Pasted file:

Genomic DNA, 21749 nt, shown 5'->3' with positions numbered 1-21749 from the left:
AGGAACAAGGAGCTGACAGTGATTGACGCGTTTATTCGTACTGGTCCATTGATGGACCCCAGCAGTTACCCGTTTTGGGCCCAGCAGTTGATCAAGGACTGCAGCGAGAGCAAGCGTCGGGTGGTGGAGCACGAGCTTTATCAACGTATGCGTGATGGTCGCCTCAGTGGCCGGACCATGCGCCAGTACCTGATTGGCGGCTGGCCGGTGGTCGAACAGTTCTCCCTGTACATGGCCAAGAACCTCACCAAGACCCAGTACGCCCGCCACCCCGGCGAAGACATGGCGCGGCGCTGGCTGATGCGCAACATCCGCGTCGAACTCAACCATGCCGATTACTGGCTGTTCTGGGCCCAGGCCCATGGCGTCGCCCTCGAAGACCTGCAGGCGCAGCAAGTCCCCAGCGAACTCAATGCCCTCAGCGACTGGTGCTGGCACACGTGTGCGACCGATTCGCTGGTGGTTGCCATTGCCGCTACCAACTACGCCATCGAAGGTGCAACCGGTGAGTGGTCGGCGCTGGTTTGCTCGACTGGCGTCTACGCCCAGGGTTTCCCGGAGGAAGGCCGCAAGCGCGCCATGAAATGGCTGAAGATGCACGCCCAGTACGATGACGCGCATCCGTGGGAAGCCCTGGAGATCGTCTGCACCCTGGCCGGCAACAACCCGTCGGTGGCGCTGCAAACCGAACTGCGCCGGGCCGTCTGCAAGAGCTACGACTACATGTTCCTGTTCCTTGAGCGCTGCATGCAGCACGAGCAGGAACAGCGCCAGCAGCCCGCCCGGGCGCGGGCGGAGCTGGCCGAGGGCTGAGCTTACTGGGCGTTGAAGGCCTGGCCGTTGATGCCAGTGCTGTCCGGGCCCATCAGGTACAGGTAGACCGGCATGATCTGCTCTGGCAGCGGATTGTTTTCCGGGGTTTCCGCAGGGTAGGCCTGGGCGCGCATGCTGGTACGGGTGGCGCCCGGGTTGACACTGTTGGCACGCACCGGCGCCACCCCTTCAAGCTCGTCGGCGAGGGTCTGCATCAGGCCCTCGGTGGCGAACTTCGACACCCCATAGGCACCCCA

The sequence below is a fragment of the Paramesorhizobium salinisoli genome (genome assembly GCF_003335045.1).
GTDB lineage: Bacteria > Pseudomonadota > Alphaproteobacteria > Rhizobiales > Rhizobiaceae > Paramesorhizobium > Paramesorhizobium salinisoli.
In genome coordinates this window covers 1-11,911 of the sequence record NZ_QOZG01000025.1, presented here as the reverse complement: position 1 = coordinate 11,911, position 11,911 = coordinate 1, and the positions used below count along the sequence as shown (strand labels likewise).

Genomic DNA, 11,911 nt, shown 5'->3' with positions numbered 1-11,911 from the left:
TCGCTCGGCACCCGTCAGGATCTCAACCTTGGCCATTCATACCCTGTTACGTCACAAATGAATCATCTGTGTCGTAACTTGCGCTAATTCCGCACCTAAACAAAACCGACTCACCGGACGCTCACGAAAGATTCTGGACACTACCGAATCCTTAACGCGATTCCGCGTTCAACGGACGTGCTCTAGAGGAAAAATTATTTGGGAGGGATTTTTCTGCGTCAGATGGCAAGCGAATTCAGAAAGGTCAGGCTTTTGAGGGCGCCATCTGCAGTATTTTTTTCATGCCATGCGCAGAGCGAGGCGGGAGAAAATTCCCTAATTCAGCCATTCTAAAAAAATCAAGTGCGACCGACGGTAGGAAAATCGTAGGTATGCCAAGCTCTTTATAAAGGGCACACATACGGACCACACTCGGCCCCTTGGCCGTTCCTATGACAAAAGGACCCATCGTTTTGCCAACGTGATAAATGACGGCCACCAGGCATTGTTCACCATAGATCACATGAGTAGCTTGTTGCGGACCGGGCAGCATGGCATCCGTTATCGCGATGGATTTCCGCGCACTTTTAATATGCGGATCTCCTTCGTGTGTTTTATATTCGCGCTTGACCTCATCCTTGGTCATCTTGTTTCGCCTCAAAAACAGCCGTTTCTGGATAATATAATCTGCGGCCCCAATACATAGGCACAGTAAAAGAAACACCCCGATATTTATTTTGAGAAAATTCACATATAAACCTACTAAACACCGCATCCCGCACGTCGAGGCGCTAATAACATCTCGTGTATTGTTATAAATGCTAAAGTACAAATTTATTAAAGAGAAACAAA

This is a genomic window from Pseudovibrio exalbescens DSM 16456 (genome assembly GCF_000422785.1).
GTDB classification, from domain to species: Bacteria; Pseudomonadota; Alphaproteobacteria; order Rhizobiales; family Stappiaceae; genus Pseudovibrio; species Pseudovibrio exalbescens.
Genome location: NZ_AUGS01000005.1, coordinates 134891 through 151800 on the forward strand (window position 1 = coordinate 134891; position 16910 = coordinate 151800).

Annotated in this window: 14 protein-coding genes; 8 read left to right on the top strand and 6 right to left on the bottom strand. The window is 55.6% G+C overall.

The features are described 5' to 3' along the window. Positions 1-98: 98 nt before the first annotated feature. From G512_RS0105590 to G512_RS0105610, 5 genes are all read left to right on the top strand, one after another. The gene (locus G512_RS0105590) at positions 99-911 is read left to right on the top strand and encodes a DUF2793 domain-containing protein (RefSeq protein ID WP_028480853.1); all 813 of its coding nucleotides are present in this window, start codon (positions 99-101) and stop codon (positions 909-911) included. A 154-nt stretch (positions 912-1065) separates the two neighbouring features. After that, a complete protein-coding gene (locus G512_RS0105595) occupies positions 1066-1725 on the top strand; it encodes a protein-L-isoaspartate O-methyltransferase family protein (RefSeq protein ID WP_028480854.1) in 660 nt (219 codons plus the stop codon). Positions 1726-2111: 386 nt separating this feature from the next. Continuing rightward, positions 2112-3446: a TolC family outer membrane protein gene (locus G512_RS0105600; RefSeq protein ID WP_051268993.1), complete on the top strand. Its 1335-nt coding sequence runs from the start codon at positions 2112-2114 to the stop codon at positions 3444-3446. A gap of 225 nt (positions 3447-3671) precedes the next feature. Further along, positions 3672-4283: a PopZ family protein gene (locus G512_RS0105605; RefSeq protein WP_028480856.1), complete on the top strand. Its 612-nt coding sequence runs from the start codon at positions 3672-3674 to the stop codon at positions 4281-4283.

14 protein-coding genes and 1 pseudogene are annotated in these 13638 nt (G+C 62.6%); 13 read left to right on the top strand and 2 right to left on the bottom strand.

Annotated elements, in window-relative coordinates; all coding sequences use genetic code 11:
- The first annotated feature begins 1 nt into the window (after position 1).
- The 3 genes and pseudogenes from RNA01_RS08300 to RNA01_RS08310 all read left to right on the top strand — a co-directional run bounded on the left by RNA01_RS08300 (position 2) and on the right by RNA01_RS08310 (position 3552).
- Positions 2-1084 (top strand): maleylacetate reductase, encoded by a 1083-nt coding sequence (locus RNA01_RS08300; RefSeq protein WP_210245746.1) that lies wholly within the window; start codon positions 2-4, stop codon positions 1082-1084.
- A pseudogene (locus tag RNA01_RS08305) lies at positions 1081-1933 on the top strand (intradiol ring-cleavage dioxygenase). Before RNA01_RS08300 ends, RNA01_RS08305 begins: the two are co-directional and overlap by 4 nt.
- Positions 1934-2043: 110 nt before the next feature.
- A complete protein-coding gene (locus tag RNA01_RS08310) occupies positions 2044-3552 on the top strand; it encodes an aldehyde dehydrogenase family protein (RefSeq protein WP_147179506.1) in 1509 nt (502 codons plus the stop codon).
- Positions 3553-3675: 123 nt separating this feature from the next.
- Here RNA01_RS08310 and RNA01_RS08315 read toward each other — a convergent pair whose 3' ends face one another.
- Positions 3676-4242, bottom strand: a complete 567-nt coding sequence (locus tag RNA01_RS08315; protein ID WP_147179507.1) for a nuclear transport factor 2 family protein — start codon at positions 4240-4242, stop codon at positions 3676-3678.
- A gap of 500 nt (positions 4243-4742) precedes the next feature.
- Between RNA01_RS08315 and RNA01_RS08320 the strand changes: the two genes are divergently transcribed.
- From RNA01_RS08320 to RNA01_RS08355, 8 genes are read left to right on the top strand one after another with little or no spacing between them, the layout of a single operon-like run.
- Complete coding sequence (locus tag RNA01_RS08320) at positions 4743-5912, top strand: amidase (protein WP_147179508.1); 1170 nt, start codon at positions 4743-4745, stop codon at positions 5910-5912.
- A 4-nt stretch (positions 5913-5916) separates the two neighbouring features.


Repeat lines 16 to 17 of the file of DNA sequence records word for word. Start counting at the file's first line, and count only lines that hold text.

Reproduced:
- The 3 genes and pseudogenes from RNA01_RS08300 to RNA01_RS08310 all read left to right on the top strand — a co-directional run bounded on the left by RNA01_RS08300 (position 2) and on the right by RNA01_RS08310 (position 3552).
- Positions 2-1084 (top strand): maleylacetate reductase, encoded by a 1083-nt coding sequence (locus RNA01_RS08300; RefSeq protein WP_210245746.1) that lies wholly within the window; start codon positions 2-4, stop codon positions 1082-1084.